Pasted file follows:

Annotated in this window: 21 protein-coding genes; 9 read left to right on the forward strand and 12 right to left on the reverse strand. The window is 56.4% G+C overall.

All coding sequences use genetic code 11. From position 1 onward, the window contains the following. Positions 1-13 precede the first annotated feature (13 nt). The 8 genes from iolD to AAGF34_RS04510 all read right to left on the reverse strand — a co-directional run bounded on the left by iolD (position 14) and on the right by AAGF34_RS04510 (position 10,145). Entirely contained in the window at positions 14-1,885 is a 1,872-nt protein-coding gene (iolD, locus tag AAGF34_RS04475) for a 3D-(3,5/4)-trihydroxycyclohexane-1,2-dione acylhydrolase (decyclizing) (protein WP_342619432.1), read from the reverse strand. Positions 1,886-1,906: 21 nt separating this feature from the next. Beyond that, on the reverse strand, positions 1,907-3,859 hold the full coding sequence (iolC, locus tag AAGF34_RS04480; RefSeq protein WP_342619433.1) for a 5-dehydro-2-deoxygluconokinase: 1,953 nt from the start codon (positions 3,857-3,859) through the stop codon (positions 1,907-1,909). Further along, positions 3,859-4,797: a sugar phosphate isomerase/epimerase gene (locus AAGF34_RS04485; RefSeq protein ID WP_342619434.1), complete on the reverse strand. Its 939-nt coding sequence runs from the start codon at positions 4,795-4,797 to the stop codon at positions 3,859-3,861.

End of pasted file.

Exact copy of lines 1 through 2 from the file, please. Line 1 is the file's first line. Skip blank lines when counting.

Annotated in this window: 21 protein-coding genes; 9 read left to right on the forward strand and 12 right to left on the reverse strand. The window is 56.4% G+C overall.

All coding sequences use genetic code 11. From position 1 onward, the window contains the following. Positions 1-13 precede the first annotated feature (13 nt). The 8 genes from iolD to AAGF34_RS04510 all read right to left on the reverse strand — a co-directional run bounded on the left by iolD (position 14) and on the right by AAGF34_RS04510 (position 10,145). Entirely contained in the window at positions 14-1,885 is a 1,872-nt protein-coding gene (iolD, locus tag AAGF34_RS04475) for a 3D-(3,5/4)-trihydroxycyclohexane-1,2-dione acylhydrolase (decyclizing) (protein WP_342619432.1), read from the reverse strand. Positions 1,886-1,906: 21 nt separating this feature from the next. Beyond that, on the reverse strand, positions 1,907-3,859 hold the full coding sequence (iolC, locus tag AAGF34_RS04480; RefSeq protein WP_342619433.1) for a 5-dehydro-2-deoxygluconokinase: 1,953 nt from the start codon (positions 3,857-3,859) through the stop codon (positions 1,907-1,909). Further along, positions 3,859-4,797: a sugar phosphate isomerase/epimerase gene (locus AAGF34_RS04485; RefSeq protein ID WP_342619434.1), complete on the reverse strand. Its 939-nt coding sequence runs from the start codon at positions 4,795-4,797 to the stop codon at positions 3,859-3,861.